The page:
“I want to choose the image(s) my designer will use on my book cover. But there are millions of photos and illustrations on the royalty-free stock photography websites! How do I find the right one?”
Finding the right image can be a long, drawn-out, frustrating process. Almost as bad as writing the book! Here are some steps to help ease your pain.
Go to your favourite book vendor website and select the category and sub-category(ies) where your book is most likely to fit. Or select the best-selling author in your genre.
Consider the following about the images in the background of the books presented:
- Is there a common pictorial element? A person running away, a couple embracing; a forest, small town, or city; an isolated item like a coffee cup or handcuffs.
- Are most of them photographs or illustrations? A combination?
- What sort of font is being used? Script, quirky, block, heavy, light. For my information on fonts, see What the Font?
- Does any colour stand out; dark or light tones?
- Is there a common theme/emotion portrayed? Happy, threatening, mysterious, romantic.
Non-fiction can be especially hard to pin down. Is there a theme to your book? Self-help, poetry? A specific topic? A specific location?
Now that you’ve analyzed the other books in your category, let’s talk technical.
A print book cover has a front, spine, and back. The companion ebook will be just the front cover. There are several types of cover layout as shown in the figures below. (Note: all covers created by Woven Red and used with permission.)
All covers have the front cover image on the right side. This can be problematic for the full-wrap image. Sometimes, an image can be flipped on the vertical axis without issue. Or it could look completely wrong.
Sometimes the focal point occupies a large portion of the centre of the image and there’s not enough image to manipulate to create a back cover. A possible fix is to crop and resize the focal point to fit just the front cover. The back cover could be plain or textured or another image.
And sometimes, the image just won’t work and you have start shopping all over again. Sigh.
Using Your Own images
In two of the samples above, the author provided their own images; one is original artwork, the other is personal photographs. This is completely fine as long as the images are high resolution of 300 PPI, otherwise the image will print blurry. For more information, see Pixels and Dots and Why They Matter to Writers.
All stock photo websites have search option (filters) you can use to reduce the number of images you have to sort through to find just the right one. My personal favourites are istockphoto.com and shutterstock.com.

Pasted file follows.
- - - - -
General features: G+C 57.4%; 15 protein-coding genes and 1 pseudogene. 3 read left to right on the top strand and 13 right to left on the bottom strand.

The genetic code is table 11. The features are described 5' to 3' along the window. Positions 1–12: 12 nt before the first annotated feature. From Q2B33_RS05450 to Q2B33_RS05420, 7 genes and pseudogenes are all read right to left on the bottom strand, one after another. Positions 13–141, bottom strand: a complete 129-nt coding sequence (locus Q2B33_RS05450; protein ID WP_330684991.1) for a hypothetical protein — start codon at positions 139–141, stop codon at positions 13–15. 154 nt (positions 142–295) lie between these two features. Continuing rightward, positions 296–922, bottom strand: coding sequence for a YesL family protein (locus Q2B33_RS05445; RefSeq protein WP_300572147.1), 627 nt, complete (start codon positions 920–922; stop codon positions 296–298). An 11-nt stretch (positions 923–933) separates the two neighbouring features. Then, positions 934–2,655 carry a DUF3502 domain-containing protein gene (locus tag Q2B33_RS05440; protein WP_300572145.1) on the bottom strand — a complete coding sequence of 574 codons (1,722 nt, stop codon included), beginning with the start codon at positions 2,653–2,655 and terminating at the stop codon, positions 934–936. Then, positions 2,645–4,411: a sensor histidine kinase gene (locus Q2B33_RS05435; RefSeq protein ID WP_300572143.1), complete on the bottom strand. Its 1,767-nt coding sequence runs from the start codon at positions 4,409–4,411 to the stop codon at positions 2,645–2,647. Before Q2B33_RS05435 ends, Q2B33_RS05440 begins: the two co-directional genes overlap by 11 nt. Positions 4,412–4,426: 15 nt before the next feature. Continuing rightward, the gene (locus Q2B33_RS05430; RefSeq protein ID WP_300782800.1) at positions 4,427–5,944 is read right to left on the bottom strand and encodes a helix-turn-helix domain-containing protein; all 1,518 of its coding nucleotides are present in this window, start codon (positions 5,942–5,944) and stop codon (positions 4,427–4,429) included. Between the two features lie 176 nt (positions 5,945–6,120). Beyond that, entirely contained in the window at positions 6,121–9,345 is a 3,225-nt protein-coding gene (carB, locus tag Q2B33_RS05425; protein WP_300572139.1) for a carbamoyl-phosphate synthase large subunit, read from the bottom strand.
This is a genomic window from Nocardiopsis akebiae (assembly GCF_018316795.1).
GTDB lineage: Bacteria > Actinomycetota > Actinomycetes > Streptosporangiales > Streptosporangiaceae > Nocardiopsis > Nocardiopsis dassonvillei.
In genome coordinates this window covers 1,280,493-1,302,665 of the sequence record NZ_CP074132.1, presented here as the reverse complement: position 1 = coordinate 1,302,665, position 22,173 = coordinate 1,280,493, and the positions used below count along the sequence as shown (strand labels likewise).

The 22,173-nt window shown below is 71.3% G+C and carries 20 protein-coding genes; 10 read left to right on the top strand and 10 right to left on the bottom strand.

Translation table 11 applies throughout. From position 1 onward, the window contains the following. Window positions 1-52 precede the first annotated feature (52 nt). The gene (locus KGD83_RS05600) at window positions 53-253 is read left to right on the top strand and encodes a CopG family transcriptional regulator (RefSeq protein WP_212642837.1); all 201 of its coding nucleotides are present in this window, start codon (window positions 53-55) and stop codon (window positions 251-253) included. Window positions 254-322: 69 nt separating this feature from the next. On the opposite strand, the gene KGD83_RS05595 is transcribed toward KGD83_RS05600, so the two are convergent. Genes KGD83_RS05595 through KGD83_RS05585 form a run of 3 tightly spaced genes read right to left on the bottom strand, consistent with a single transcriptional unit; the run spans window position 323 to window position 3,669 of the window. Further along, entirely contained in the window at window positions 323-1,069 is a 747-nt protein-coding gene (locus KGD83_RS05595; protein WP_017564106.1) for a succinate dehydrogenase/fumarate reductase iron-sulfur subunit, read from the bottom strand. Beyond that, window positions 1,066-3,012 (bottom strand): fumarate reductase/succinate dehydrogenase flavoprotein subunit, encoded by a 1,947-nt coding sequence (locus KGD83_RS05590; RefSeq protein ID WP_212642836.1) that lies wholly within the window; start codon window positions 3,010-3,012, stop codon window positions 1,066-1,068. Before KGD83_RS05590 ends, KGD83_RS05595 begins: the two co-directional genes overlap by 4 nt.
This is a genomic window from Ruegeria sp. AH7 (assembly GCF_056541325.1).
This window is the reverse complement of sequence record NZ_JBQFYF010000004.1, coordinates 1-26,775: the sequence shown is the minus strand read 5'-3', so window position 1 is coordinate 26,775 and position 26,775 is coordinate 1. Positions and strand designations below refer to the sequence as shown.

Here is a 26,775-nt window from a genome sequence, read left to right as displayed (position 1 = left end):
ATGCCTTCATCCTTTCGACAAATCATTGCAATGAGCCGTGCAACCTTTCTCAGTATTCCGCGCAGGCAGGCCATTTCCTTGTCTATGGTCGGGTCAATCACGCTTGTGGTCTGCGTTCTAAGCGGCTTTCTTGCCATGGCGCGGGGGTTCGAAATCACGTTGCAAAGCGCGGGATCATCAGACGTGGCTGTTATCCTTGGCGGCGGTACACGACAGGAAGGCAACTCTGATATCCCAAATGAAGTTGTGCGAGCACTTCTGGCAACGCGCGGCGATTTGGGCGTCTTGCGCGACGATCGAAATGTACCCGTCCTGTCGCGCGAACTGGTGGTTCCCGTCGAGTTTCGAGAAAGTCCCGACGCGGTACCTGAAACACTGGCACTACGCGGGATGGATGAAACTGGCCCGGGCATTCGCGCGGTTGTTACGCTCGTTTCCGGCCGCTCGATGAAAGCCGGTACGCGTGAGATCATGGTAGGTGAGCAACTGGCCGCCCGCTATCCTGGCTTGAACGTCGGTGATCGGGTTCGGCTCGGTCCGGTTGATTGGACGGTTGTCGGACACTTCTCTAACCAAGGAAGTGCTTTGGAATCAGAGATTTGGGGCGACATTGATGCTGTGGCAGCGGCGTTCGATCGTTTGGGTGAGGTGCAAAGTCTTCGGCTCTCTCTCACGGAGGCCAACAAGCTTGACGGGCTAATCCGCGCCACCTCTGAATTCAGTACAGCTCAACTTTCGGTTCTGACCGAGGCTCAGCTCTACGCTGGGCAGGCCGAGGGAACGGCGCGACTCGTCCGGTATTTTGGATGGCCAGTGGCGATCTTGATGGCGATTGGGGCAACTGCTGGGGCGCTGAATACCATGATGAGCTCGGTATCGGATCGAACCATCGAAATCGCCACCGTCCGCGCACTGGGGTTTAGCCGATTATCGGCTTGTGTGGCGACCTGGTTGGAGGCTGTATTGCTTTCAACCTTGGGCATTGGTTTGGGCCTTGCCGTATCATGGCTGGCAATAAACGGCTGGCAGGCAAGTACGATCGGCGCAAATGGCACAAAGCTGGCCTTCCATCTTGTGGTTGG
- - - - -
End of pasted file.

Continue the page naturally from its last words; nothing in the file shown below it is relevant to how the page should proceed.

- Start with shape: horizontal/landscape for full-wrap cover or vertical/square for front cover only
- then select photograph or illustration
- then enter words or phrases that match your notes from the comparison above, e.g., happy couple, running man, yoga, mountains, forest and river, cuff links, handcuffs, sunset, sunrise, city horizon, Wales, Italy, Rocky Mountains
- some sites offer a people-based filters; no people, a certain number of people, people of colour or ethnicity
- if you see an image that appeals but isn’t quite right, follow the links to the artist or to similar images
- some sites have an online editor where you can experiment; the options are limited unless you want to pay extra
- to experiment further, download the free watermarked image and play with the photo editor on your device; options are still somewhat limited
- still can’t find what you’re looking for?
- add more search words
- refine your phrase
- add a filter for background colour
- reset all the filters and start over again
Yes, it’s time-consuming and the fun wears off real quick, but you get the cover you want.
Other Websites Have Images, Too
Wherever you go, look for the licence to verify you can indeed use it. Also check that the resolution of the selected image is 300 ppi or greater. Sometimes, you don’t find this out until after you’ve downloaded the image.
Do NOT, under any circumstances, just copy/paste an image from a random website and attempt to use it on a cover. It likely won’t have the required resolution and you’re committing copyright infringement aka piracy. You don’t want to get sued.
Crediting the Creator
Many distributors will ask that you show or print a credit on or near a purchased image. In a book, the credit goes on the copyright page, e.g., seashore cover image © photographer via shutterstock.com. See what else goes on the copyright page.
This includes images created by the author or a hired illustrator. For illustrated children’s books, the illustrator’s name may feature on the front cover (check the contract).